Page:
The Calf Market is a raised platform of stone, some three or four feet high, open on all sides, with a lofty overspreading roof, supported on stone columns, which give it the appearance of a sort of vineyard from Northern Italy. Here, on the raised pavement, lie innumerable calves, all bound hind-legs and fore-legs together, and all trembling violently - perhaps with cold, perhaps with fear, perhaps with pain; for, this mode of tying, which seems to be an absolute superstition with the peasantry, can hardly fail to cause great suffering. Here, they lie, patiently in rows, among the straw, with their stolid faces and inexpressive eyes, superintended by men and women, boys and girls; here they are inspected by our friends, the butchers, bargained for, and bought. Plenty of time; plenty of room; plenty of good humour. 'Monsieur Francois in the bear-skin, how do you do, my friend? You come from Paris by the train? The fresh air does you good. If you are in want of three or four fine calves this market morning, my angel, I, Madame Doche, shall be happy to deal with you. Behold these calves, Monsieur Francois! Great Heaven, you are doubtful! Well, sir, walk round and look about you. If you find better for the money, buy them. If not, come to me!' Monsieur Francois goes his way leisurely, and keeps a wary eye upon the stock. No other butcher jostles Monsieur Francois; Monsieur Francois jostles no other butcher. Nobody is flustered and aggravated. Nobody is savage. In the midst of the country blue frocks and red handkerchiefs, and the butchers' coats, shaggy, furry, and hairy: of calf-skin, cow-skin, horse-skin, and bear-skin: towers a cocked hat and a blue cloak. Slavery! For OUR Police wear great-coats and glazed hats.
But now the bartering is over, and the calves are sold. 'Ho! Gregoire, Antoine, Jean, Louis! Bring up the carts, my children! Quick, brave infants! Hola! Hi!'
The carts, well littered with straw, are backed up to the edge of the raised pavement, and various hot infants carry calves upon their heads, and dexterously pitch them in, while other hot infants, standing in the carts, arrange the calves, and pack them carefully in straw. Here is a promising young calf, not sold, whom Madame Doche unbinds. Pardon me, Madame Doche, but I fear this mode of tying the four legs of a quadruped together, though strictly a la mode, is not quite right. You observe, Madame Doche, that the cord leaves deep indentations in the skin, and that the animal is so cramped at first as not to know, or even remotely suspect that HE is unbound, until you are so obliging as to kick him, in your delicate little way, and pull his tail like a bell- rope. Then, he staggers to his knees, not being able to stand, and stumbles about like a drunken calf, or the horse at Franconi's, whom you may have seen, Madame Doche, who is supposed to have been mortally wounded in battle. But, what is this rubbing against me, as I apostrophise Madame Doche? It is another heated infant with a calf upon his head. 'Pardon, Monsieur, but will you have the politeness to allow me to pass?' 'Ah, sir, willingly. I am vexed to obstruct the way.' On he staggers, calf and all, and makes no allusion whatever either to my eyes or limbs.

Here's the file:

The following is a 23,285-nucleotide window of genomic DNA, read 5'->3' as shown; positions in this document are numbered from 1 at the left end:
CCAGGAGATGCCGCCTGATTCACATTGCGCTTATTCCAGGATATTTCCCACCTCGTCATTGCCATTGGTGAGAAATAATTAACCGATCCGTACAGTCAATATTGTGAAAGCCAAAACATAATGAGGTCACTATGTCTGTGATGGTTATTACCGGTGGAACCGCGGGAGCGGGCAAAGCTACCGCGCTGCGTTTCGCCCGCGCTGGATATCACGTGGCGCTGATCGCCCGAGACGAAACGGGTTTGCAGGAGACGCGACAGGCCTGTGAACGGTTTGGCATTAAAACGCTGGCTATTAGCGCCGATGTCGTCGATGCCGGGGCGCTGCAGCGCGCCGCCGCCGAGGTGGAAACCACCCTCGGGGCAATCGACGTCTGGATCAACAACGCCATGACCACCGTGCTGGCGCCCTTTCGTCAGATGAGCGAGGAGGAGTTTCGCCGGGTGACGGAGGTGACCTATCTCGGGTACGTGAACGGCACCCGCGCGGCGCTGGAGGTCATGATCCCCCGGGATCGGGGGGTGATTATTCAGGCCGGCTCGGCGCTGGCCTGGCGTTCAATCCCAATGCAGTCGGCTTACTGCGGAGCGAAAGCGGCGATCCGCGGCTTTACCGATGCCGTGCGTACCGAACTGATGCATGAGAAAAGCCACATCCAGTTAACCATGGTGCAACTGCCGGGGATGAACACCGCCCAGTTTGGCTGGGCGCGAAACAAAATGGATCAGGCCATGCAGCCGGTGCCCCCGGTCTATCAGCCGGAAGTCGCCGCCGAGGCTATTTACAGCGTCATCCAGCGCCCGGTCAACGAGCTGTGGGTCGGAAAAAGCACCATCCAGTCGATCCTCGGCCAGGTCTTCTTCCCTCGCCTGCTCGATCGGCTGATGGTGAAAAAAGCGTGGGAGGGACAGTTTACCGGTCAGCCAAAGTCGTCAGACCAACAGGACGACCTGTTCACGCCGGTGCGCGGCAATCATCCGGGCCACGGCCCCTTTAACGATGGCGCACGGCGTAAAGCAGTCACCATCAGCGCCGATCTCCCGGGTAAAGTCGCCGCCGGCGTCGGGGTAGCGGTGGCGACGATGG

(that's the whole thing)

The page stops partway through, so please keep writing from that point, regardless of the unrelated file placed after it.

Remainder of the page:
Now, the carts are all full.